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Dahlonega store blaze ruled as arson
Investigators: Irate Rite Aid customer started fire
Smoke stains cover the front walls of the Rite Aid Pharmacy on Main Street in Dahlonega after a fire Monday evening. - photo by Tom Reed

The Georgia state fire marshal’s office confirmed Tuesday that the Monday night fire at Dahlonega’s Rite Aid pharmacy was deliberately set.

"It was definitely an arson," said Glenn Allen, spokesman for Georgia Insurance Commissioner John Oxendine. "There is a person of interest we are looking for."

The fire started at about 6 p.m. Monday, causing heavy smoke and water damage to the building. Fire departments from Lumpkin, White, Hall and Forsyth counties responded to the blaze.

No monetary estimate on the damage had been released as of late Tuesday afternoon. Officials said they still were interviewing people who were in the store at the time the fire started.

Allen said the fire appears to have been set by a disgruntled customer.

"An individual came into the store and attempted to purchase an item that the store did not carry," Allen said. "He left in frustration, then came back, took some chemical products off the shelf and ignited them, then fled the store."

The fire spread quickly, but employees and customers were able to evacuate safely and no one was injured.

Allen said investigators captured an image of the suspect on surveillance video, but authorities have not yet released a description of the person.

Allen said anyone with information about the fire should call the state arson hot line at 800-282-5804.

In the 18-degree chill Tuesday morning, Rite Aid personnel worked to set up a heated tent at the site so pharmacists could accept customers’ prescriptions. But Rite Aid spokeswoman Cheryl Slavinsky said they would not be able to fill the prescriptions in Dahlonega.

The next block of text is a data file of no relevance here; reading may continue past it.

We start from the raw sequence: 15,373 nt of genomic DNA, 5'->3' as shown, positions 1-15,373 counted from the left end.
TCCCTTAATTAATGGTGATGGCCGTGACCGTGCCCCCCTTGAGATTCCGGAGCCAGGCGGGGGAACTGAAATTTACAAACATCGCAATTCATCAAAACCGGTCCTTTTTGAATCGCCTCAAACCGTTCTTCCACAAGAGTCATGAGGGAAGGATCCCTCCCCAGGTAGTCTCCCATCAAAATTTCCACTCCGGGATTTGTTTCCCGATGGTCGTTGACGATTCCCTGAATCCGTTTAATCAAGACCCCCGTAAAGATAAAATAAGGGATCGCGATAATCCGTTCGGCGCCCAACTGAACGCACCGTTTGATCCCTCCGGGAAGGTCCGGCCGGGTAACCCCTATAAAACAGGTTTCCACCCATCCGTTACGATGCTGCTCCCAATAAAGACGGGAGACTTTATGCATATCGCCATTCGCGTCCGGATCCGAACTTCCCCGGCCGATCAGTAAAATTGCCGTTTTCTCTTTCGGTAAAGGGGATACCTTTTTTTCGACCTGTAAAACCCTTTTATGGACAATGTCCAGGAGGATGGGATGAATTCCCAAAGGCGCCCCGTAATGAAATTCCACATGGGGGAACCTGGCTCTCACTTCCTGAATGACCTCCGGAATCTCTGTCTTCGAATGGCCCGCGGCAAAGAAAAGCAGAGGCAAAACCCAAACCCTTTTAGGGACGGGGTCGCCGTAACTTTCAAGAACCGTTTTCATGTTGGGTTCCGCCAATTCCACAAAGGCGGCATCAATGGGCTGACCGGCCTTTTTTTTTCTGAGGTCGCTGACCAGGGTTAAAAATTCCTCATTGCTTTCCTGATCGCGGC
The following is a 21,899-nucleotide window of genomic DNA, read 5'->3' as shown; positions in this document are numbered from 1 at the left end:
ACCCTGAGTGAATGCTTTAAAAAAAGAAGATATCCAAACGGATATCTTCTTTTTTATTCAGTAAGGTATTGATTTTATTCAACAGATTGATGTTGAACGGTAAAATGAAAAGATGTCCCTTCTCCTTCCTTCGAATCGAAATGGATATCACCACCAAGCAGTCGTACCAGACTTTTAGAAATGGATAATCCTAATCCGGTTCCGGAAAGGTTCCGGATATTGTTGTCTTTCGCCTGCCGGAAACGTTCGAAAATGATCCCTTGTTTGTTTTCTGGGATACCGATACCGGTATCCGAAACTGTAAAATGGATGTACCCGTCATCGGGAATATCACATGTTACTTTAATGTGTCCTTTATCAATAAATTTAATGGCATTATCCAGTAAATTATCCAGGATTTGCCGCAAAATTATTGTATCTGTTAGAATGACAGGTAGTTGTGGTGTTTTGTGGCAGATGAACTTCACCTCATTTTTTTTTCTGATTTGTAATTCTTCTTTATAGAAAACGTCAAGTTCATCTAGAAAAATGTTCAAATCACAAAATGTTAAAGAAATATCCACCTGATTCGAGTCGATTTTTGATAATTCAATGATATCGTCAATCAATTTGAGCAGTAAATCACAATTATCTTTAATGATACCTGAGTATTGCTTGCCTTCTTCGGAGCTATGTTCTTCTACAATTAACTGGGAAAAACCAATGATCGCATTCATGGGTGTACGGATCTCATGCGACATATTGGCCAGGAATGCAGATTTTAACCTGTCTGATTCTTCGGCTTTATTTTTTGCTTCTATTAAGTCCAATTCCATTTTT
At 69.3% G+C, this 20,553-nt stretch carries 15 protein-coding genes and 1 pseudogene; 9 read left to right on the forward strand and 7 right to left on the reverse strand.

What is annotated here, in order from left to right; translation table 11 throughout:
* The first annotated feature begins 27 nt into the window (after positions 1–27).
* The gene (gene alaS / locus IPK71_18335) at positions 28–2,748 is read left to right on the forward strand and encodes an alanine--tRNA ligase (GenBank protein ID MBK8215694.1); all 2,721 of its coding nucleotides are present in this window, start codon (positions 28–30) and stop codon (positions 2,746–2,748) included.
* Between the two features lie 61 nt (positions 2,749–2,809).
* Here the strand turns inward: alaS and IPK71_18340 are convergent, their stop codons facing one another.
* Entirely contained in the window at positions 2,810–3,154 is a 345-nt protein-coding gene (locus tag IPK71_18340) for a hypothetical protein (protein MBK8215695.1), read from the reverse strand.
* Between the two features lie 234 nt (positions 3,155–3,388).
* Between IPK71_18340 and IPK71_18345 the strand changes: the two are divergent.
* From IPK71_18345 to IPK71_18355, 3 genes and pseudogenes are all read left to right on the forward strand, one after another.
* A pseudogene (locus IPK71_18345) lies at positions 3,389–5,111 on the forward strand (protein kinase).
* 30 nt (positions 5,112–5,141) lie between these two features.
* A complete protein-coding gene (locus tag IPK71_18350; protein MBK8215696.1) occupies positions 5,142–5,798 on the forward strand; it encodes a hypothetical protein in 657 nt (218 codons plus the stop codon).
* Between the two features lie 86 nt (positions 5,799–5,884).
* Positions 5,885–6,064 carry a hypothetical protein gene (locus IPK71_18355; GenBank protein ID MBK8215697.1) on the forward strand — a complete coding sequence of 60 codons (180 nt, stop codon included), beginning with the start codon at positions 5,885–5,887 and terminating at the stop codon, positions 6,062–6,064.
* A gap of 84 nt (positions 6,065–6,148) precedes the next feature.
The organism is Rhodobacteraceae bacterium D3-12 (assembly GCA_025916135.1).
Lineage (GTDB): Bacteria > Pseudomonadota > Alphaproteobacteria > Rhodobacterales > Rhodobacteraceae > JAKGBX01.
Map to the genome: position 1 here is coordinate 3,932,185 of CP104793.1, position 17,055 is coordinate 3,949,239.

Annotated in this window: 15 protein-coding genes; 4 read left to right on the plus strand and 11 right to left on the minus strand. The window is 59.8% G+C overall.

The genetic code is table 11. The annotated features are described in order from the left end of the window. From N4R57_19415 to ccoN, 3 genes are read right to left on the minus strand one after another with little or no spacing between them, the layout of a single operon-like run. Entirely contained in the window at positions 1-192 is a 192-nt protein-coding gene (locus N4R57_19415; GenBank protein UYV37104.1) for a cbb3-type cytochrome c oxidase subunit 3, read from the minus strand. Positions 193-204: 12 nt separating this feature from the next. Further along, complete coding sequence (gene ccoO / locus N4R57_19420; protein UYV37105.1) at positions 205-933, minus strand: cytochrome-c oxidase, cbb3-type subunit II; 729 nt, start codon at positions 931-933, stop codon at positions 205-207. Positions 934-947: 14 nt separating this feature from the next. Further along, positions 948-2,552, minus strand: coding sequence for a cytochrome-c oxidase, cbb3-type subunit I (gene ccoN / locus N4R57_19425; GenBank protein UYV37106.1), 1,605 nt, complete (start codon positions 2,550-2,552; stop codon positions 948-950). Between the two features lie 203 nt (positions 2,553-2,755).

"Employees will fill them at the Rite Aid in Dawsonville, which is about 20 minutes away," she said. "They’ll bring (the medications) back to the tent or even deliver them to customers’ homes if necessary, so people won’t have to drive to Dawsonville."

Prescription orders can be dropped off and paid for at the tent between 7 a.m. and 7 p.m.

Slavinsky said a pharmacy cannot legally dispense drugs from a tent. By the end of the week, the company hopes to have a trailer on the site, supplied with electricity and phone service.

"Once we have the trailer, our pharmacy license will be transferred there," she said.

The trailer will have to be restocked with new batches of medications, Slavinsky said, because the drugs that were exposed to the fire cannot be sold.

For now, anyone who calls the Dahlonega store will automatically have their call rolled over to the Dawsonville Rite Aid.

There are also Rite Aid stores in Cleveland and Gainesville, and patients may choose to have their doctors call in prescriptions at one of those locations.

"Because of our satellite data system (which stores patient information), Rite Aid prescriptions can be filled anywhere," Slavinsky said.

Shirley Shelnut, office manager of Northeast Georgia Physicians Group Dahlonega, said some patients were shocked when they went to fill their prescriptions Monday evening and saw that the store was on fire.

"We had some people call us back and ask us to transfer their prescriptions to Wal-Mart," she said. "Other patients decided to drive to Cleveland or Dawsonville (Rite Aid stores) to fill theirs. So there was a little inconvenience, but nobody is complaining."

Pennsylvania-based Rite Aid has about 4,900 stores nationwide. The Dahlonega store, which was formerly an Eckerd Drug, has 16 employees and about 10,900 square feet of floor space.

Slavinsky said because they don’t yet know the extent of the damage at the Dahlonega store, it’s impossible to predict when the pharmacy will be able to reopen at its permanent location.

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